Frequently asked questions
See also: Why Agathon Rwasa?
Q: Who is Agathon Rwasa?Agathon Rwasa assumed leadership of the Burundian rebel group Palipehutu-FNL (commonly known simply as "FNL"), in the spring of 2001, after deposing the group's previous leader, Cossan Kabura. Prior to that time he was the FNL "chief of operations" around the Burundian capital Bujumbura. The FNL is a Hutu-extremist group linked to the milita who carried out the 1994 Rwandan genocide.
Forces under Rwasa's command have been implicated in a systematic campaign of attacks on civilians, both Tutsis and moderate Hutus. One consistent tactic has been the ambushing of civilian vehicles on the roads around the Bujumbura. The largest of these attacks was the December 28th 2000 massacre of passengers travelling on the "Titanic Express" bus. Six of the 21 victims were children. The dead also included several Rwandan students and a professor from the University of Butare, a pregnant woman, and a British aid worker, Charlotte Wilson. Hutu passengers were released unharmed - one with a chilling message for the Burundian government - "We're going to kill them all and there's nothing you can do". Although the Titanic Express massacre received widespread international news coverage, it was merely the largest among many similar attacks, most unreported outside of Burundi.
The FNL's Tutsi victims are often tortured before they are killed. One common method is the cutting of of the victim's nose, the shape of the nose being deemed to be one of the distinguishing features between Hutu and Tutsi.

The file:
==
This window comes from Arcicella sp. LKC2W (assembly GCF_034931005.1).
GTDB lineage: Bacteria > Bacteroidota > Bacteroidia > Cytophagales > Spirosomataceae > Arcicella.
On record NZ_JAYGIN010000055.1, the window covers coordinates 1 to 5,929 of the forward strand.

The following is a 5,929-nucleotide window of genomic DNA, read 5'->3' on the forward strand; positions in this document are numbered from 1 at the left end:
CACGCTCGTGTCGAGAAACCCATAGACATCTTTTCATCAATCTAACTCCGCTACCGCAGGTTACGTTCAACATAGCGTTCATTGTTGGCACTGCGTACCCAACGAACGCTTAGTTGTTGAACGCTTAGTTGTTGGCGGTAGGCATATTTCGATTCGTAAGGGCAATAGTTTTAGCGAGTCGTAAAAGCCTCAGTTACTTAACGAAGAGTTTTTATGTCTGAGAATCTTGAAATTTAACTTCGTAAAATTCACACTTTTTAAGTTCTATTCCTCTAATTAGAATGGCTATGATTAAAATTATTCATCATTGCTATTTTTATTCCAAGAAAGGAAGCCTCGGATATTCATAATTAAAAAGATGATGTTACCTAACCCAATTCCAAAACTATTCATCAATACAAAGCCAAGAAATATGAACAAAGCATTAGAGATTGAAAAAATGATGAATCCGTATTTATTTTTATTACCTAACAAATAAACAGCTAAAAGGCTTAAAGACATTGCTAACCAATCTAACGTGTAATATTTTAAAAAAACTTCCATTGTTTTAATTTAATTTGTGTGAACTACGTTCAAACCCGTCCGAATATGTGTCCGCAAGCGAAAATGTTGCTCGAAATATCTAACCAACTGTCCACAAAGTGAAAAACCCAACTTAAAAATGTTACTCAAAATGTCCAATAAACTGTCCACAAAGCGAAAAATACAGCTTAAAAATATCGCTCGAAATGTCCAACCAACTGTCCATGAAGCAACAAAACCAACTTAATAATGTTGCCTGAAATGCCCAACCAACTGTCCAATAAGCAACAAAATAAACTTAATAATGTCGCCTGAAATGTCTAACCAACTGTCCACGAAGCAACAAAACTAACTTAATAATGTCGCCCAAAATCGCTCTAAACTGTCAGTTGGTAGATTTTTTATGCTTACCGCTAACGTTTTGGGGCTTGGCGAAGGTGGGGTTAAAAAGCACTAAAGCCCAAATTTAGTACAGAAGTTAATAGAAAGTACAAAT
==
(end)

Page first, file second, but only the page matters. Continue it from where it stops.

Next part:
The Hutu population in the FNL stronghold of "Bujumbura Rurale" (the hilly province which surrounds the Burundian capital) has also suffered extensively. Rwasa's forces have been ruthless in their treatment of Hutus suspected of cooperating with the Burundian government, and those who have refused actively to support the FNL. Reprisal killings and torture have been common. Even among the FNL's own ranks, Rwasa's reign has been brutal. Following an attempt on Rwasa's life in May 2002, one of Rwasa's lieutenants, Anicet Ntawuhiganayo, was reported to have been starved to death.
Rwasa's FNL has also been implicated in the recruitment of child soldiers. In July 2003, scores of children were killed after being sent by the FNL to attack Burundian government positions in Bujumbura. One child who survived reported being told by the FNL that an amulet he had been given would protect him from bullets. Photographs of the dead child soldiers showed several of them clutching amulets. An FNL sympathiser in Canada later claimed that his organisation had scored an important propaganda victory by forcing the Burundian government to kill children.
The most notorious FNL atrocity in recent years was the August 13th 2004 Gatumba massacre, in which 152 Congolese Tutsi refugees were shot, hacked and burned to death. The FNL claimed responsibility for the attack the following day, asserting that they had no fear of brought to account because the international community was powerless to do anything about it. They have since backtracked from this admission. Following the massacre, the international community announced a series of sanctions, and the Burundian government issued arrest warrants for Agathon Rwasa and the FNL spokesman, Pasteur Habimana. Yet when the FNL leader recently appeared in public for the first time, no attempt was made to arrest him.
The abuses committed by the FNL have not been the aberrations of a few "bad apples"; they have been central to the way that the organisation does business. As the leader of a group implicated in numerous war crimes, crimes against humanity and, arguably, genocide, Agathon Rwasa has a serious case to answer.